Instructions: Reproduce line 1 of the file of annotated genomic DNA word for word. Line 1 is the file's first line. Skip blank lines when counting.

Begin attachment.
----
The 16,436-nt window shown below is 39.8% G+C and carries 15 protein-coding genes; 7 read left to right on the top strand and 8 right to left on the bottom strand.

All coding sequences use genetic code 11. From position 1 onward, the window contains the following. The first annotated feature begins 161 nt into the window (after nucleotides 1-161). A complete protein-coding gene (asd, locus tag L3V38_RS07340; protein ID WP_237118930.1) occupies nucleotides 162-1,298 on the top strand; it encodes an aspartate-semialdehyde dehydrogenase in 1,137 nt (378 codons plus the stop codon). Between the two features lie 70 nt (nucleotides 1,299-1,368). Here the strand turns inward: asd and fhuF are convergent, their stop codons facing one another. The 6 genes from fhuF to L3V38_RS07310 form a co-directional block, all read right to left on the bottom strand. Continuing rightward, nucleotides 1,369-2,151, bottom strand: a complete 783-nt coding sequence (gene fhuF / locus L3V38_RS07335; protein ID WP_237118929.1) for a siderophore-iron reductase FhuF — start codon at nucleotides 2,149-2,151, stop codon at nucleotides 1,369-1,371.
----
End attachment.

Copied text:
The 16,436-nt window shown below is 39.8% G+C and carries 15 protein-coding genes; 7 read left to right on the top strand and 8 right to left on the bottom strand.